Two Positions in Painting
26.06 - 27.08.2022
TWO POSITIONS IN PAINTING – 26 June- 27 August 2022
“In the collected works of Robert Smithson, Virginie Bailly came across the idea that our minds and the earth are in a constant state of erosion “(…) mental rivers wear away abstract banks, brain waves undermine cliffs of thought, ideas decompose into stones of unknowing, and conceptual crystallizations break apart into deposits of gritty reason. (…) Her artistic practice translates as a flowing river where the water leaves sediments on the banks of the mind. Unlike most artists, Virginie does not act as an observer. She doesn’t look at reality from a distance but stands in the middle of the mud of reality. This gives her the opportunity to connect and shape all kinds of influences from within so that the experience and the time aspect form important parts of the painting process. Her paintings are like mental landscapes in which splinters of reality, motifs, current events and fragments of art history crystallise into ephemeral residues like the washing waters of a river. (…)”
Floris Dehantschutter, 2019, excerpt from the text ‘A Sedimentation of The Mind’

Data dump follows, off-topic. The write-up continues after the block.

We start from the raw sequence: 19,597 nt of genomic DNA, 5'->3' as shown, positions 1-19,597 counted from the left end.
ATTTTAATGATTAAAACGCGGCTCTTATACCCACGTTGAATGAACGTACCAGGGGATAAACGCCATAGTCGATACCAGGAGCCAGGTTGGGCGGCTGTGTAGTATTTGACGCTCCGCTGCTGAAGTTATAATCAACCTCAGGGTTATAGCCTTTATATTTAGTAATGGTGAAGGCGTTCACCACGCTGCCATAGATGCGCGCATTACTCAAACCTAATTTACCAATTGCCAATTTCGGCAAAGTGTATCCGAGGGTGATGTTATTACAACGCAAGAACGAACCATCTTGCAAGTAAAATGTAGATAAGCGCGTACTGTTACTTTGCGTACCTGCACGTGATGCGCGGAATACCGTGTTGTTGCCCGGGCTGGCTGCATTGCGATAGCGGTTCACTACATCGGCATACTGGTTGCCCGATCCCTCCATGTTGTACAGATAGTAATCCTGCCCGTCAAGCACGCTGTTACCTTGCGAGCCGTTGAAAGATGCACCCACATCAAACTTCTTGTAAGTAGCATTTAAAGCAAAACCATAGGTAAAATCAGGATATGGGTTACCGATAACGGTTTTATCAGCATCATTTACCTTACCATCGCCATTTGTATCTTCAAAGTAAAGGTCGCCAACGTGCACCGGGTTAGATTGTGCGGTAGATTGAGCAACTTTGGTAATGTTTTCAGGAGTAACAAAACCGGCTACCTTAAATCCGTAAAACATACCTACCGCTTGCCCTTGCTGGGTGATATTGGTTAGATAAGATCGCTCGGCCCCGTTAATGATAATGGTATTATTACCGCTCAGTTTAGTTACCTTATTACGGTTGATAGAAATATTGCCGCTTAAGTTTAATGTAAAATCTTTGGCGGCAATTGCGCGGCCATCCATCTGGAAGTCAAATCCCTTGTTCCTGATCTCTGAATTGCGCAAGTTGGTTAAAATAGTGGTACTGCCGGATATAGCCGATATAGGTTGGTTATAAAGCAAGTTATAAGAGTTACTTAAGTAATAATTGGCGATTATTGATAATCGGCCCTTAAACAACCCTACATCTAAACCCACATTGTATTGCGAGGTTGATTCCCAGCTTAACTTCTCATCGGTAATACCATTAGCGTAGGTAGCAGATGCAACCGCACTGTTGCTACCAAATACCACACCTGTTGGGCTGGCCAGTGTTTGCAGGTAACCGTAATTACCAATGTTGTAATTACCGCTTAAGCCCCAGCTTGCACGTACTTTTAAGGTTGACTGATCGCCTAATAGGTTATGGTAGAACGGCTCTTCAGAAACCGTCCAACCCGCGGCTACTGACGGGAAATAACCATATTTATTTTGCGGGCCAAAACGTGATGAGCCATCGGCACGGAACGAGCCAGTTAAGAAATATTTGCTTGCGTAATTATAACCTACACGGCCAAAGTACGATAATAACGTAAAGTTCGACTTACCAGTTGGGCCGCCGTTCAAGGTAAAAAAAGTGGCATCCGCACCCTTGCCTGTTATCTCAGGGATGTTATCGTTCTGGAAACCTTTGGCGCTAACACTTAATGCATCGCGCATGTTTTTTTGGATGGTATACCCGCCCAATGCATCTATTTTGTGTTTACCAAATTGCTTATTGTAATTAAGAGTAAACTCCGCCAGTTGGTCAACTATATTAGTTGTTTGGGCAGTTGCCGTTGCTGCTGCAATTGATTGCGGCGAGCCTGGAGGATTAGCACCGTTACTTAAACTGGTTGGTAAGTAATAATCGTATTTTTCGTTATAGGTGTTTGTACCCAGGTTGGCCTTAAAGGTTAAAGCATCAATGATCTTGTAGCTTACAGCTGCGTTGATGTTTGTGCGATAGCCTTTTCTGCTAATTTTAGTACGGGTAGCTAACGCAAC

Virginie Bailly’s ‘landscapes’ display an infinite diversity of ingredients, mainly painterly, but others too. No possibility remains unused. In the large formats everything demands attention to the same degree. ‘Minor’ events take place everywhere. Smears, lines, bands, touches, imprints, scribbles, strips, splashes, even barely visible figurative elements (brick walls, staircases, the suggestion of a human figure etc.), plus cuttings stuck on with glue. Flaky, cloudy, sharply outlined, tangled, clear, taut, organic… The painting is all proliferation, the intoxication of things, a tribute to abundance.By fragmenting the painterly ingredients as much as possible, multiplying them, making them independent and diversifying them, she makes the summit unreachable or, at least, makes the way there long. How does abundance itself generate the unity of the painting, or how do they mutually create each other, dialectically?
Something miraculous must happen between these ingredients. In the invisible intermediate space that links these elements together.
The unity is broken and restored. The painting is both at the same time. The between makes it into a pictorial field. This gives the painting space a charge of energy. The space of the painting depends on the tendency towards linkage in that which remains separate. Everything is in an odd way stretched towards unity. This energy flows through the painting. It is an emergence into unity in a state of genesis.
Just as the mountaineer never gives up before he reaches the summit – however much hardship it costs him – the painter endeavours to achieve the painting. By constantly leaving out, adding, shifting, breaking up, rearranging and patiently looking, she decides at which moment the miracle of the painting has occurred. The summit fever has led to the unreachable point. The feeling that dominates at that moment must be comparable to that of the mountaineer who sees his efforts rewarded.